The Middle East Pediatric Orthopedic Society (MEPOS) has been established by Pediatric Orthopedic Surgeons practicing in the Middle East region. All members to the society take a special interest in Children’s Orthopedics. The society’s aim is to improve the detection, prevention and care of children suffering from musculoskeletal disease in the Middle East.
The 5th edition of the Middle East Pediatric Orthopaedic Society (MEPOS) Annual Meeting is to be held in Sofitel Downtown Dubai, UAE from 11 – 13 October 2018.
The scientific programme for MEPOS Annual Meeting 2018 has been developed to provide you with an innovative and comprehensive overview on the latest research developments in Pediatric Orthopedics and what are the advanced global best practices in the detection, management and treatment of various pediatric orthopedic conditions.
“The compromised fetal and neonatal lives and their possible long-term consequences”
Background: Childhood injuries are a global epidemic. Accidents resulting in childhood injury and death were first identified as a concern over a century ago. However, “accidents” leading to injury were not recognized as being predictable and preventable until more recently.
Objectives: To describe the worldwide epidemic of childhood injuries, and look at international successes in the field of injury prevention.
Methods: Literature pertaining to injury prevention was reviewed to describe the history of childhood injury prevention, guiding principles of injury prevention, successful strategies for prevention, and future directions.
Result and Conclusion: Through surveillance, evidence-based injury prevention initiatives, and multi-disciplinary collaboration, we anticipate further reduction in childhood injuries.
Current Bioinformatics13, Issue 2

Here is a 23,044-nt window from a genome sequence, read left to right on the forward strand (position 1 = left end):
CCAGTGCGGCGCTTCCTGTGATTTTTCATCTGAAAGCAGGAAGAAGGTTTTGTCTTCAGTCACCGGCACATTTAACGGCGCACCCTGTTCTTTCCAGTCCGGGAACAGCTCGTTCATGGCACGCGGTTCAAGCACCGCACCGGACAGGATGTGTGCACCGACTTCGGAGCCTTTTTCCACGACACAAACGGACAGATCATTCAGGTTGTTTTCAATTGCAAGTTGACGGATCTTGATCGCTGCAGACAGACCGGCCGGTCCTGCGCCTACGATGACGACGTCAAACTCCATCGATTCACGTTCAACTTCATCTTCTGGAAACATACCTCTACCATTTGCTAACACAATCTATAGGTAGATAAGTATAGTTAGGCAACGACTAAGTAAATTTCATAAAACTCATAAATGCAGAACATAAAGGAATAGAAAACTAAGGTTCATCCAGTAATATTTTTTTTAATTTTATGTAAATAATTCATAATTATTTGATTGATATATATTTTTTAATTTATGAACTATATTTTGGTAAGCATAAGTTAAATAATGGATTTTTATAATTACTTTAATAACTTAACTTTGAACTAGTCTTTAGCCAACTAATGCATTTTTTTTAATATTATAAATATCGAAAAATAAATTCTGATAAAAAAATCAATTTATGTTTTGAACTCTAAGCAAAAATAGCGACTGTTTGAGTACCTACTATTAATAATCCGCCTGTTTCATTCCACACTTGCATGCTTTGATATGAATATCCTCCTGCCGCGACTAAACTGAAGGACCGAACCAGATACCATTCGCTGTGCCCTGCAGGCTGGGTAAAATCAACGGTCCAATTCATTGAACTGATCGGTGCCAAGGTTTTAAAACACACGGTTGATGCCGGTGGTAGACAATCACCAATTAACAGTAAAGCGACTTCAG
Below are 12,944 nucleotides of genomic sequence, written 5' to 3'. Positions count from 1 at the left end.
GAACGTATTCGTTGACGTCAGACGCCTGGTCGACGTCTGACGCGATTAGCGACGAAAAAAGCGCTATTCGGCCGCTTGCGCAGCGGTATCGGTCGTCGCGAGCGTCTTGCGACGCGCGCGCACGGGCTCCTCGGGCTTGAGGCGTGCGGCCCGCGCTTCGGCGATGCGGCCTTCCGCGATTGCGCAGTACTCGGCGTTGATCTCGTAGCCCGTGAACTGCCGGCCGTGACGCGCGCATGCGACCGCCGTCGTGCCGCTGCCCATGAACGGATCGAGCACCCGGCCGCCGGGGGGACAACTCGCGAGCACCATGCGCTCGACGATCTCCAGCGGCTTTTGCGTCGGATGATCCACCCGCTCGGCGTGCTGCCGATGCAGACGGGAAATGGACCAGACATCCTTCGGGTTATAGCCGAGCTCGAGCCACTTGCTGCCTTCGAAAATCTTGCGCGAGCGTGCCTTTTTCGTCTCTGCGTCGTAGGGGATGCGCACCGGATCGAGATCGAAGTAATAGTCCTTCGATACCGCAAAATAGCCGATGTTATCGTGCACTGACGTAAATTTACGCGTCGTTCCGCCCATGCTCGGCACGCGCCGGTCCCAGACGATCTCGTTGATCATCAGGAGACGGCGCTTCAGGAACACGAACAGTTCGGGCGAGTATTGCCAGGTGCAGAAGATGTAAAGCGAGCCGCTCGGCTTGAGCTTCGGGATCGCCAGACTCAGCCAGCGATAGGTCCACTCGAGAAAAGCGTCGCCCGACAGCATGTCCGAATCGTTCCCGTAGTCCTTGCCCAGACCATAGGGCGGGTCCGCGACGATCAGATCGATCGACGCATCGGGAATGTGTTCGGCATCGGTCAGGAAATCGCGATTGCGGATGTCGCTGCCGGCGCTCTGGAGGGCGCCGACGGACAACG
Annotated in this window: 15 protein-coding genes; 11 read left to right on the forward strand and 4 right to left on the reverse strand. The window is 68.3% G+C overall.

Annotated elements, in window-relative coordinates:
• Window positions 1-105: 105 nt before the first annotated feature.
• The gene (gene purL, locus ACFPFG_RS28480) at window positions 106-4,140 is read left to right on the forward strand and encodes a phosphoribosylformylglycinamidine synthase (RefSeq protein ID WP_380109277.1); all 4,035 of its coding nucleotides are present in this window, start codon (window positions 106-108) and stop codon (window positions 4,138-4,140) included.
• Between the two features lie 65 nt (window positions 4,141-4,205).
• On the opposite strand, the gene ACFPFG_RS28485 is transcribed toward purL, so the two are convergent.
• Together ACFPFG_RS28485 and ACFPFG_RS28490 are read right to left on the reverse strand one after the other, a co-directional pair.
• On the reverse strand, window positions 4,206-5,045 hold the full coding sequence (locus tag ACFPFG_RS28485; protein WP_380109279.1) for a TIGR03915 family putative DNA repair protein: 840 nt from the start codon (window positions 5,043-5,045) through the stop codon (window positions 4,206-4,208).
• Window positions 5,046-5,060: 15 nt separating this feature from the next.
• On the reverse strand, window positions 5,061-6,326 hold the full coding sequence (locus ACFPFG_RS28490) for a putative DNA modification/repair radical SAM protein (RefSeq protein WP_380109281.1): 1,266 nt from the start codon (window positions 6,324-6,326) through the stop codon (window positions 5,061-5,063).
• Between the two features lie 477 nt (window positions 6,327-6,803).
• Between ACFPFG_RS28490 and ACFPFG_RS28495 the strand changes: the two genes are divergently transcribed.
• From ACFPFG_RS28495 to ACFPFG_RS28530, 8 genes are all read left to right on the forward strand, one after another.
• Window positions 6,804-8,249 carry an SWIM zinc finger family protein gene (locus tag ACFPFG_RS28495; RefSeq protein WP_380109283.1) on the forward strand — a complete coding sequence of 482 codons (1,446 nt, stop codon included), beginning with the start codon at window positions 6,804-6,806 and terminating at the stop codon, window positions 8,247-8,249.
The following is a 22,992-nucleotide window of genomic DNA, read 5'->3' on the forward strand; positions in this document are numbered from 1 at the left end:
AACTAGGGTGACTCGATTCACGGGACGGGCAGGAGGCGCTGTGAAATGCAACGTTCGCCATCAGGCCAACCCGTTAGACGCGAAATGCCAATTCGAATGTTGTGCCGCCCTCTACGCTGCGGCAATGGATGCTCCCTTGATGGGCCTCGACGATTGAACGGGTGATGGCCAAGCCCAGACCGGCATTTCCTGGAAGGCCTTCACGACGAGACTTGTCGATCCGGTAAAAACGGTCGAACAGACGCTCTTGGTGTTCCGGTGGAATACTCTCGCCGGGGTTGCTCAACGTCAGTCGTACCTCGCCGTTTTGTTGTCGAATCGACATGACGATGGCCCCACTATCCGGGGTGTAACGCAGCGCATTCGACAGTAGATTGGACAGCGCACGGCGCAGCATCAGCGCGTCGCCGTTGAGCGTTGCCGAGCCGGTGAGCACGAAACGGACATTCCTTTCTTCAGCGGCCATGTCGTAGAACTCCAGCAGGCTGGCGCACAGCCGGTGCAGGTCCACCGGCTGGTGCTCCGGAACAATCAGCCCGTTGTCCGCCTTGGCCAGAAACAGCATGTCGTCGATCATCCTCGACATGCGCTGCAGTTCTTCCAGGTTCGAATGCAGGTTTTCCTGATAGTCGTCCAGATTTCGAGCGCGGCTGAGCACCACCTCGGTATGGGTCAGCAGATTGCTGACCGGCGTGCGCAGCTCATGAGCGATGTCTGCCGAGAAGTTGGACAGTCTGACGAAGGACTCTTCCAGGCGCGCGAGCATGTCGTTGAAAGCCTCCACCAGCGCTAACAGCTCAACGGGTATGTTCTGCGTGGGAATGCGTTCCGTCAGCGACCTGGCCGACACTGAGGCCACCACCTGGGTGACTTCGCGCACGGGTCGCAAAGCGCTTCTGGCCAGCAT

Current Pediatric Reviews 13, Issue 4
Current Organic Chemistry 22, Issue 3
Current Drug Metabolism 19, Issue 1
Current Medicinal Chemistry 25, Issue 9
Current Pharmaceutical Biotechnology 18, Issue 13
Down Syndrome is observed on March 21st, all around the world for many years. World Down Syndrome Day is all about raising awareness about the disorder and finding ways to improve the lives of those who suffer from it.
Bentham Science publishes articles related to Down Syndrome in its high impact journals including:
The Emerging Sources Citation Index (ESCI), a new database within the Web of Science by Clarivate Analytics, has accepted to index four journals published by Bentham Science Publishers. The titles are:
The Emerging Sources Citation Index (ESCI) is a new index by Clarivate Analytics, extending the range of publications in Web of Science to include high-quality, peer-reviewed publications of regional importance and in emerging scientific fields. ESCI complements the highly selective indexes by providing earlier visibility for sources under evaluation as part of SCIE, SSCI, and AHCI’s rigorous journal selection process. Inclusion in ESCI provides greater discoverability which leads to increased citations.
Journal: Current Pediatric Reviews
Background: Despite its lengthy history, the study of jaundice, hyperbilirubinemia and kernicterus suffers from a lack of clarity and consistency in the key terms used to describe both the clinical and pathophysiological nature of these conditions. For example, the term Bilirubin-induced Neurological Dysfunction (BIND) has been used to refer to all neurological sequelae caused by exposure to high levels of bilirubin, to only mild neurological sequelae, or to scoring systems that quantitate the progressive stages of Acute Bilirubin Encephalopathy (ABE).
Objective: We seek to clarify and simplify terminology by introducing, defining, and proposing new terms and diagnostic criteria for kernicterus.
Methods: We propose a systematic nomenclature based on pathophysiological and clinical criteria, presenting a logical argument for each term. Acknowledging observations that kernicterus is symptomatically broad and diverse, we propose the use of the overarching term Kernicterus Spectrum Disorders (KSDs) to encompass all the neurological sequelae of bilirubin neurotoxicity including Acute Bilirubin Neurotoxicity (ABE). We further suggest subclassification of KSDs based on the principal disabling features of kernicterus (motor, auditory). Finally, we suggest the term subtle KSD to designate a child with a history of significant bilirubin neurotoxicity with mild or subtle developmental delays.
Results and Conclusion: We conclude with a brief description of the limited treatments currently available for KSD, thereby underscoring the importance of further research. We believe that adopting a systematic nomenclature for the spectrum of clinical consequences of hyperbilirubinemia will help unify the field and promote more effective research in both prevention and treatment of KSDs.
Read more here: http://www.eurekaselect.com/154919
Contributed Article: “Insights In Developmental Coordination Disorder“